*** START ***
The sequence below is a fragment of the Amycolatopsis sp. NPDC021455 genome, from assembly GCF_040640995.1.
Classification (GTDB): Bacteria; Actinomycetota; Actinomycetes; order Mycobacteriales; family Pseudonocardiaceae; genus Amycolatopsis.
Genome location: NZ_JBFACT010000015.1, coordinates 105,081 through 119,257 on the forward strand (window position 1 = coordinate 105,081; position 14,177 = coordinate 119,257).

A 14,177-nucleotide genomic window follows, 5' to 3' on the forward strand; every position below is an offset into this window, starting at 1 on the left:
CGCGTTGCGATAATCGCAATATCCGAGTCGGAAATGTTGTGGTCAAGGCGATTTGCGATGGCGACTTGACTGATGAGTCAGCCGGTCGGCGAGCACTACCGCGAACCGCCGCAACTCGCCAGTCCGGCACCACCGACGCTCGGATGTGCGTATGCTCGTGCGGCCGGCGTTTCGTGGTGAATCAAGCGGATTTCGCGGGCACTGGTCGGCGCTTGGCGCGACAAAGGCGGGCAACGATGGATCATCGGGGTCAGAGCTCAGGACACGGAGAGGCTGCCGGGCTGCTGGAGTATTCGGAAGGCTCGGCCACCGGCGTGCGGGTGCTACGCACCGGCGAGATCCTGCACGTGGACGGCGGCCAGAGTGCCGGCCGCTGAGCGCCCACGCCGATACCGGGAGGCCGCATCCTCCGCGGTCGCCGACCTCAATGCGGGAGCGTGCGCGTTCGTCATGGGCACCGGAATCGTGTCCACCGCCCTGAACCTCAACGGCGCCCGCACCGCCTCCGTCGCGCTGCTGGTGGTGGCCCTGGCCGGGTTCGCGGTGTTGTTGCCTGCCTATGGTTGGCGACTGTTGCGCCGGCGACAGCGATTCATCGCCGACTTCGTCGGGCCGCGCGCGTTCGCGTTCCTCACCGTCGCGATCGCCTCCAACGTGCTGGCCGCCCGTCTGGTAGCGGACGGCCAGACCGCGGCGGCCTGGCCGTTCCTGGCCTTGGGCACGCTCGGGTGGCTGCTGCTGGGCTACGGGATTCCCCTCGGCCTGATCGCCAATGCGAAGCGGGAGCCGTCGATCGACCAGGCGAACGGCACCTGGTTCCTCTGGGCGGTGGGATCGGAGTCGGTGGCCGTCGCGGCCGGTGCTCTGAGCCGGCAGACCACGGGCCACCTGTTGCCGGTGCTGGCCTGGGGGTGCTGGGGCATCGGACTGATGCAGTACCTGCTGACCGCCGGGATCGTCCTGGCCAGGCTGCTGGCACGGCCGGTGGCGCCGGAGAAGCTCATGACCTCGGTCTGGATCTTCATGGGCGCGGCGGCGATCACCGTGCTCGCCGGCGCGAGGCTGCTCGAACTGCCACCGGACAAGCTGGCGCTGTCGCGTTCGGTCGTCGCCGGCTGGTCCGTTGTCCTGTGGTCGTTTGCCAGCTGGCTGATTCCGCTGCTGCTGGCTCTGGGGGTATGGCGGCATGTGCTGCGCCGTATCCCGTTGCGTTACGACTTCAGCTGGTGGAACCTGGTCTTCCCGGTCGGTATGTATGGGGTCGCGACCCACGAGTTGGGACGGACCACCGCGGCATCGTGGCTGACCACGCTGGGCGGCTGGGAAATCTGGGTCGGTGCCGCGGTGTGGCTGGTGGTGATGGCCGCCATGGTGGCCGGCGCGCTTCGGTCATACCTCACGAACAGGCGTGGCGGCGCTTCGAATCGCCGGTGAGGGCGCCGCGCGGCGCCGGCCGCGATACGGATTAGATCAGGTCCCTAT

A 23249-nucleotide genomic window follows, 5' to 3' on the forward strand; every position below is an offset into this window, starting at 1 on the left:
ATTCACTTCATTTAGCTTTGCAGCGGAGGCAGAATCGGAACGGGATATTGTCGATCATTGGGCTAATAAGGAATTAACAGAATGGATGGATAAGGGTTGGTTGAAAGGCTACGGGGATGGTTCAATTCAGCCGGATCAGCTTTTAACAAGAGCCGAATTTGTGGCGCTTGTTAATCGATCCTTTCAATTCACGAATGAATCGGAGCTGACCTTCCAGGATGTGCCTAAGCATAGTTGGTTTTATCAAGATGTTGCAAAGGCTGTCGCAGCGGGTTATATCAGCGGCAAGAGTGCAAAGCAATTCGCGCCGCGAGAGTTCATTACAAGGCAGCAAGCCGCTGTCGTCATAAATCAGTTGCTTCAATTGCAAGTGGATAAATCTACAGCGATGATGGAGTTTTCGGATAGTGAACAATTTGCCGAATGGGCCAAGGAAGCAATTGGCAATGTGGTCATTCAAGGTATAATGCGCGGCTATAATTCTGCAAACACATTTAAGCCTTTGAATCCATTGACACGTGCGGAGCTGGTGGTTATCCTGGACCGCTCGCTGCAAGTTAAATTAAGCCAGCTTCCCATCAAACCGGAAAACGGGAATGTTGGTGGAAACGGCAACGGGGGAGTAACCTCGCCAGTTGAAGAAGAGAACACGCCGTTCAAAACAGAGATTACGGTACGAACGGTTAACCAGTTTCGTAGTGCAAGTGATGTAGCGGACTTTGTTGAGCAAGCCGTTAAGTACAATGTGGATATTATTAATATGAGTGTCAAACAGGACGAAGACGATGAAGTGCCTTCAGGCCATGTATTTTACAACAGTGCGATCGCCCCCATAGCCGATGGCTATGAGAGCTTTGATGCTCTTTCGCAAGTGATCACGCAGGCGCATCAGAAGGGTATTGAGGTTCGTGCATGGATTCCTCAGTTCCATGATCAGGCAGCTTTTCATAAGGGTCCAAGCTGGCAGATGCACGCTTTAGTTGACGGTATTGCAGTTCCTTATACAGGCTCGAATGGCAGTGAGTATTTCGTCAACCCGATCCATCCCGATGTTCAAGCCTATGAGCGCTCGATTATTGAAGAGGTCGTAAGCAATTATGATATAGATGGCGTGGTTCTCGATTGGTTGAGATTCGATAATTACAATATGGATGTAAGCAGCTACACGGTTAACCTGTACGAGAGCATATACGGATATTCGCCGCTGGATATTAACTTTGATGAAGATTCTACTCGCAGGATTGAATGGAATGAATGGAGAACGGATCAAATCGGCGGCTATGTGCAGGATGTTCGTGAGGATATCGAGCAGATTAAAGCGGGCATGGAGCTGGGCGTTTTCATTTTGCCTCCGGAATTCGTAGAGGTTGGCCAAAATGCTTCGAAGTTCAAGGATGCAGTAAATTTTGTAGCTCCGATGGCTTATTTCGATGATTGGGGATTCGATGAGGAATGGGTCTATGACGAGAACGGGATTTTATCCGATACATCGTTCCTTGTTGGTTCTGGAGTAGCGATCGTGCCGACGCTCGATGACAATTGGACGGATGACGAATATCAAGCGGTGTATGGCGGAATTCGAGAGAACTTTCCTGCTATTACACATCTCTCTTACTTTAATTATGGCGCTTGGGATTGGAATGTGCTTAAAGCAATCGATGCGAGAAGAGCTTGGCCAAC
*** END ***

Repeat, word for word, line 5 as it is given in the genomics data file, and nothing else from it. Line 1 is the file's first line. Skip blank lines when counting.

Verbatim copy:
CGCGTTGCGATAATCGCAATATCCGAGTCGGAAATGTTGTGGTCAAGGCGATTTGCGATGGCGACTTGACTGATGAGTCAGCCGGTCGGCGAGCACTACCGCGAACCGCCGCAACTCGCCAGTCCGGCACCACCGACGCTCGGATGTGCGTATGCTCGTGCGGCCGGCGTTTCGTGGTGAATCAAGCGGATTTCGCGGGCACTGGTCGGCGCTTGGCGCGACAAAGGCGGGCAACGATGGATCATCGGGGTCAGAGCTCAGGACACGGAGAGGCTGCCGGGCTGCTGGAGTATTCGGAAGGCTCGGCCACCGGCGTGCGGGTGCTACGCACCGGCGAGATCCTGCACGTGGACGGCGGCCAGAGTGCCGGCCGCTGAGCGCCCACGCCGATACCGGGAGGCCGCATCCTCCGCGGTCGCCGACCTCAATGCGGGAGCGTGCGCGTTCGTCATGGGCACCGGAATCGTGTCCACCGCCCTGAACCTCAACGGCGCCCGCACCGCCTCCGTCGCGCTGCTGGTGGTGGCCCTGGCCGGGTTCGCGGTGTTGTTGCCTGCCTATGGTTGGCGACTGTTGCGCCGGCGACAGCGATTCATCGCCGACTTCGTCGGGCCGCGCGCGTTCGCGTTCCTCACCGTCGCGATCGCCTCCAACGTGCTGGCCGCCCGTCTGGTAGCGGACGGCCAGACCGCGGCGGCCTGGCCGTTCCTGGCCTTGGGCACGCTCGGGTGGCTGCTGCTGGGCTACGGGATTCCCCTCGGCCTGATCGCCAATGCGAAGCGGGAGCCGTCGATCGACCAGGCGAACGGCACCTGGTTCCTCTGGGCGGTGGGATCGGAGTCGGTGGCCGTCGCGGCCGGTGCTCTGAGCCGGCAGACCACGGGCCACCTGTTGCCGGTGCTGGCCTGGGGGTGCTGGGGCATCGGACTGATGCAGTACCTGCTGACCGCCGGGATCGTCCTGGCCAGGCTGCTGGCACGGCCGGTGGCGCCGGAGAAGCTCATGACCTCGGTCTGGATCTTCATGGGCGCGGCGGCGATCACCGTGCTCGCCGGCGCGAGGCTGCTCGAACTGCCACCGGACAAGCTGGCGCTGTCGCGTTCGGTCGTCGCCGGCTGGTCCGTTGTCCTGTGGTCGTTTGCCAGCTGGCTGATTCCGCTGCTGCTGGCTCTGGGGGTATGGCGGCATGTGCTGCGCCGTATCCCGTTGCGTTACGACTTCAGCTGGTGGAACCTGGTCTTCCCGGTCGGTATGTATGGGGTCGCGACCCACGAGTTGGGACGGACCACCGCGGCATCGTGGCTGACCACGCTGGGCGGCTGGGAAATCTGGGTCGGTGCCGCGGTGTGGCTGGTGGTGATGGCCGCCATGGTGGCCGGCGCGCTTCGGTCATACCTCACGAACAGGCGTGGCGGCGCTTCGAATCGCCGGTGAGGGCGCCGCGCGGCGCCGGCCGCGATACGGATTAGATCAGGTCCCTAT